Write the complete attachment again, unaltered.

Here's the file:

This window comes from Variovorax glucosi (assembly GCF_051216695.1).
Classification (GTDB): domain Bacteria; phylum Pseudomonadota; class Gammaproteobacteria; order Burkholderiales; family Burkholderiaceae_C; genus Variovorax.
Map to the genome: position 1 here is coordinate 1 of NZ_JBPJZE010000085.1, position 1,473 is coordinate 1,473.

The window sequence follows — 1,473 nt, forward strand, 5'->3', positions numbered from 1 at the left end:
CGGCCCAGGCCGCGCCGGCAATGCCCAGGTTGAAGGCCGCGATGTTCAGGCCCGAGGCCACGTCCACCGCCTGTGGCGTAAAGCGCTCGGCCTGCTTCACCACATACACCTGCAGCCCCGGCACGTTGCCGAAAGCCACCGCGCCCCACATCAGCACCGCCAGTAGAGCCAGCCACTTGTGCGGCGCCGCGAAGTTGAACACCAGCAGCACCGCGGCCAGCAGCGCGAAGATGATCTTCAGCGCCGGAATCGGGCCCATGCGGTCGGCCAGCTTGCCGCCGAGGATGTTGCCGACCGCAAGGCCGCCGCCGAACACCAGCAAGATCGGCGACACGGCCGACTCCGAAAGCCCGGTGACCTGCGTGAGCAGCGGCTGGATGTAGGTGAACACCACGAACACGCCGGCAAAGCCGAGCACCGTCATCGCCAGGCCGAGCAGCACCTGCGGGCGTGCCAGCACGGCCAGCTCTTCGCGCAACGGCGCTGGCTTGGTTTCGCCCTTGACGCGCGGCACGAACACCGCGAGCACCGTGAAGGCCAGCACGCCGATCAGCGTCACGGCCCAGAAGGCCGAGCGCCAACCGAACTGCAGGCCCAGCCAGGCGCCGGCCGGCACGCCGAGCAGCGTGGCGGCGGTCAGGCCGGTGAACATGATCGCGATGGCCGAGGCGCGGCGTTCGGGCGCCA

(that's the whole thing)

This window comes from Variovorax glucosi (assembly GCF_051216695.1).
Classification (GTDB): domain Bacteria; phylum Pseudomonadota; class Gammaproteobacteria; order Burkholderiales; family Burkholderiaceae_C; genus Variovorax.
Map to the genome: position 1 here is coordinate 1 of NZ_JBPJZE010000085.1, position 1,473 is coordinate 1,473.

The window sequence follows — 1,473 nt, forward strand, 5'->3', positions numbered from 1 at the left end:
CGGCCCAGGCCGCGCCGGCAATGCCCAGGTTGAAGGCCGCGATGTTCAGGCCCGAGGCCACGTCCACCGCCTGTGGCGTAAAGCGCTCGGCCTGCTTCACCACATACACCTGCAGCCCCGGCACGTTGCCGAAAGCCACCGCGCCCCACATCAGCACCGCCAGTAGAGCCAGCCACTTGTGCGGCGCCGCGAAGTTGAACACCAGCAGCACCGCGGCCAGCAGCGCGAAGATGATCTTCAGCGCCGGAATCGGGCCCATGCGGTCGGCCAGCTTGCCGCCGAGGATGTTGCCGACCGCAAGGCCGCCGCCGAACACCAGCAAGATCGGCGACACGGCCGACTCCGAAAGCCCGGTGACCTGCGTGAGCAGCGGCTGGATGTAGGTGAACACCACGAACACGCCGGCAAAGCCGAGCACCGTCATCGCCAGGCCGAGCAGCACCTGCGGGCGTGCCAGCACGGCCAGCTCTTCGCGCAACGGCGCTGGCTTGGTTTCGCCCTTGACGCGCGGCACGAACACCGCGAGCACCGTGAAGGCCAGCACGCCGATCAGCGTCACGGCCCAGAAGGCCGAGCGCCAACCGAACTGCAGGCCCAGCCAGGCGCCGGCCGGCACGCCGAGCAGCGTGGCGGCGGTCAGGCCGGTGAACATGATCGCGATGGCCGAGGCGCGGCGTTCGGGCGCCA